Israel denied entry to 90 Turkish tourists on Sunday, with authorities saying the group visa they presented at Ben Gurion Airport was false.
Hadashot TV news cited Turkish officials who said they were told by Israeli authorities that the tourists were denied entry for “security reasons.”
The Foreign Ministry said in a statement: “According to the Immigration Authority an Israeli (travel) agent forged the group visa. He was notified in advance that he would need to place a deposit for the group, or it wouldn’t be allowed in.
“To bypass the Turkish airline’s ban on passengers without permits, he falsified the group visa.”
The incident was reported upon in Turkish media as a “great humiliation,” Hadashot TV news reported.
The tourists, members of an Islamic sect, were on a visit organized by the Turkey-based Sila Tour company and planned to take in Muslim holy sites, particularly those located in Jerusalem.
— Hürriyet Daily News (@HDNER) July 30, 2018
When the group arrived at Ben Gurion Airport they were told that they could not enter the country.
Mustafa Bickioglu, a representative of the tour company, told Turkey’s official news agency Anadolu that the group had been issued a collective visa by the Israeli consulate in Istanbul.
“Israel does not provide separate visas for each passenger to tour companies that bring tourists to Jerusalem,” he said. “The document issued by the consulate works as a visa for all passengers.”
“We had received a visa letter in Hebrew for our passengers for travel on our Jerusalem tour but our 90 passengers were not allowed to enter Israel for allegedly not having visas.”
Bickioglu said 15 of the passengers were immediately sent back to Istanbul and another 33 departed late in the evening. The remaining tourists were to be sent back on Monday.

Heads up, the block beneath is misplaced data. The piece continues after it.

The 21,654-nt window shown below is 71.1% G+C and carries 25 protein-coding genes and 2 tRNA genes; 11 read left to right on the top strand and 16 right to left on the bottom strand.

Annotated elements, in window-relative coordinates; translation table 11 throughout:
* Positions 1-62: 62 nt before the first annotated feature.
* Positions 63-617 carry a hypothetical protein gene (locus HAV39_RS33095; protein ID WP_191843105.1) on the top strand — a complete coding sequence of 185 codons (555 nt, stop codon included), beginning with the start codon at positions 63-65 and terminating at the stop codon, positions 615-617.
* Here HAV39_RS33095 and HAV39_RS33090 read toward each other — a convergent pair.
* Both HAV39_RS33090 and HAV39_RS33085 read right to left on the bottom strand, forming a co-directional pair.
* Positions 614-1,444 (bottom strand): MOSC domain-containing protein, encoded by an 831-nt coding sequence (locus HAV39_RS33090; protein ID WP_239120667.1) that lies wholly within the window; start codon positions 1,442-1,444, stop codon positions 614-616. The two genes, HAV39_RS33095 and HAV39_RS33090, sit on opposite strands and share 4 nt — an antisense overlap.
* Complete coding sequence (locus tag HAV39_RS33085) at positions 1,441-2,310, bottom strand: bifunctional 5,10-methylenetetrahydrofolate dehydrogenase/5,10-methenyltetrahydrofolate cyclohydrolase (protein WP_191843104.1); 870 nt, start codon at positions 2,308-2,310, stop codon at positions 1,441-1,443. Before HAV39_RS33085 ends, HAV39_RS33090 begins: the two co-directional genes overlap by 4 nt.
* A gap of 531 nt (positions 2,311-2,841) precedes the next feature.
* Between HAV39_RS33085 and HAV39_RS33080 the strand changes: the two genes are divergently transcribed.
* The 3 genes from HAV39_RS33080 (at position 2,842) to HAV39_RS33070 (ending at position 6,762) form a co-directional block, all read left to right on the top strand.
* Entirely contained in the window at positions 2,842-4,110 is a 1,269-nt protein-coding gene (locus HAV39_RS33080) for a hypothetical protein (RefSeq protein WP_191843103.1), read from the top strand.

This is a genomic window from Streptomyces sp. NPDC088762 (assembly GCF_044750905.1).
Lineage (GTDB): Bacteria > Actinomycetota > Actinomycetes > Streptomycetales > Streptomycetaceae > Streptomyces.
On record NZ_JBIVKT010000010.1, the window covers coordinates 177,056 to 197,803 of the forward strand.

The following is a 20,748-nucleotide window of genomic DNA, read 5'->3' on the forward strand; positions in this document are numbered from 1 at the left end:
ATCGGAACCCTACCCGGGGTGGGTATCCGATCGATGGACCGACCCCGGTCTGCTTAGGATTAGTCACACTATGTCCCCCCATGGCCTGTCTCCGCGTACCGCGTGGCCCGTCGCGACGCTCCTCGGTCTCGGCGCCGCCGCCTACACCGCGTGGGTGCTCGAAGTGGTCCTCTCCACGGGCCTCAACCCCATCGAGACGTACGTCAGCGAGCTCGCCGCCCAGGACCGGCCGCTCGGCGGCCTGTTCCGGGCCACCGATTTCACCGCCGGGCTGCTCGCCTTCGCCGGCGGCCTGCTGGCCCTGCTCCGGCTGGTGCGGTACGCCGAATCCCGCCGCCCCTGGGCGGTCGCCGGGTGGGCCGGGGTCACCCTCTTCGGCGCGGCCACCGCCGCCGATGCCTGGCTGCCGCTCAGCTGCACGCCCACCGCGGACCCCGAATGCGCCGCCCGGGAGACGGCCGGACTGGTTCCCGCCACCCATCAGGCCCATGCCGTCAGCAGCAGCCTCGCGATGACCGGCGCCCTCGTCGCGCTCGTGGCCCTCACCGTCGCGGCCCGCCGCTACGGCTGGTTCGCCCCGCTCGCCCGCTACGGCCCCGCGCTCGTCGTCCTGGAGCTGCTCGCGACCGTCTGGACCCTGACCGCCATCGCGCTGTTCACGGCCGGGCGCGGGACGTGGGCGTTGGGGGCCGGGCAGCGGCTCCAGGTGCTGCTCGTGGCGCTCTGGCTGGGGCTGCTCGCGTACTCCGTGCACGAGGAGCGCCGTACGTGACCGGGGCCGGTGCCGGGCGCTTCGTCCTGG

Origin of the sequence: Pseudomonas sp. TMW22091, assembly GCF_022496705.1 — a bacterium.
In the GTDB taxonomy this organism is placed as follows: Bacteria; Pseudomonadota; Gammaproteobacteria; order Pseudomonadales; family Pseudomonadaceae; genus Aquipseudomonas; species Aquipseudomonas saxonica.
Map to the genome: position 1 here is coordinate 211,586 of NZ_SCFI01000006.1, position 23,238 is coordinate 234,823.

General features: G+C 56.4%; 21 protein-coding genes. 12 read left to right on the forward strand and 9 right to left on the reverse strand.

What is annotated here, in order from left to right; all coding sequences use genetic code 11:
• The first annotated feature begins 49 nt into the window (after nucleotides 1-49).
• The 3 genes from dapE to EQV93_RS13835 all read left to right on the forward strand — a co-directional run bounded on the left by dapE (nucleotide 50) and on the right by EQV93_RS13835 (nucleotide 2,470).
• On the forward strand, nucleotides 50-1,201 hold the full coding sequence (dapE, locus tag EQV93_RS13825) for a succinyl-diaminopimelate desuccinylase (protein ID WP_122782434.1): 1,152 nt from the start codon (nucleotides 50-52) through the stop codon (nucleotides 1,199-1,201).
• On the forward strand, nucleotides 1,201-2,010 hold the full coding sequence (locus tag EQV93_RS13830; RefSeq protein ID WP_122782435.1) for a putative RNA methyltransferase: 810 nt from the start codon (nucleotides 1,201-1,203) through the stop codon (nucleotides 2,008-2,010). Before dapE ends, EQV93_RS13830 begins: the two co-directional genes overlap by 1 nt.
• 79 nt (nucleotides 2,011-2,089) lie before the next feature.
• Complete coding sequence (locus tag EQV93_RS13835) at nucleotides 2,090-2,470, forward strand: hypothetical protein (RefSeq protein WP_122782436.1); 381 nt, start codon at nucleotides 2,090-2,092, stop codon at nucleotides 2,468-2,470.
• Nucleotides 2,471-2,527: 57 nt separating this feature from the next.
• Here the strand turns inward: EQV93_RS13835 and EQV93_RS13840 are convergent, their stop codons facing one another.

The Anadolu Agency report said the Turkish embassy in Tel Aviv was following the developments.
Sumeyra Sevgulu Haciibrahimoglu, a 23-year-old masters student who participated in the tour, said that the tourists were separated into groups and questioned by Israeli security officials.
“After questioning some of our friends in the security inquiry room, we were taken to different rooms in groups,” she said.
“Some of the families among us wanted to be in the same room but Israeli police rejected this request,” she noted. “The only dream of the group that consists of mainly young people was to see Jerusalem.”
According to Hadashot, local representatives of Turkish tour operators regularly submit to the Interior Ministry lists of tourists participating in their travel groups for them to be approved entry to Israel. A collective visa is then entered into the passport of the tour leader while the individual participants do not have visas in their travel documents.
The incident comes at a time of high tensions between Israel and Turkey. Relations sank to a fresh low point in May when the countries expelled each other’s envoys amid an acerbic war of words following deadly clashes on the Gaza Strip border.
President Recep Tayyip Erdogan has repeatedly made harsh statements against Israel and last week called it the “most fascist, racist state” in the world after Israel’s Knesset passed a new law defining the country as the nation-state of the Jewish people. He added that the new law showed the “spirit of Hitler” was resurgent in Israel’s leadership.
The strains have threatened a 2016 deal on normalizing ties following a crisis sparked by the May 2010 deadly clashes between Israeli commandos and Turkish activists on board a Gaza-bound Turkish ship.
But analysts note that behind the rhetoric economic ties remain strong, with trade robust and both sides interested in the export of Israeli energy resources to Turkey.
Agencies contributed to this report.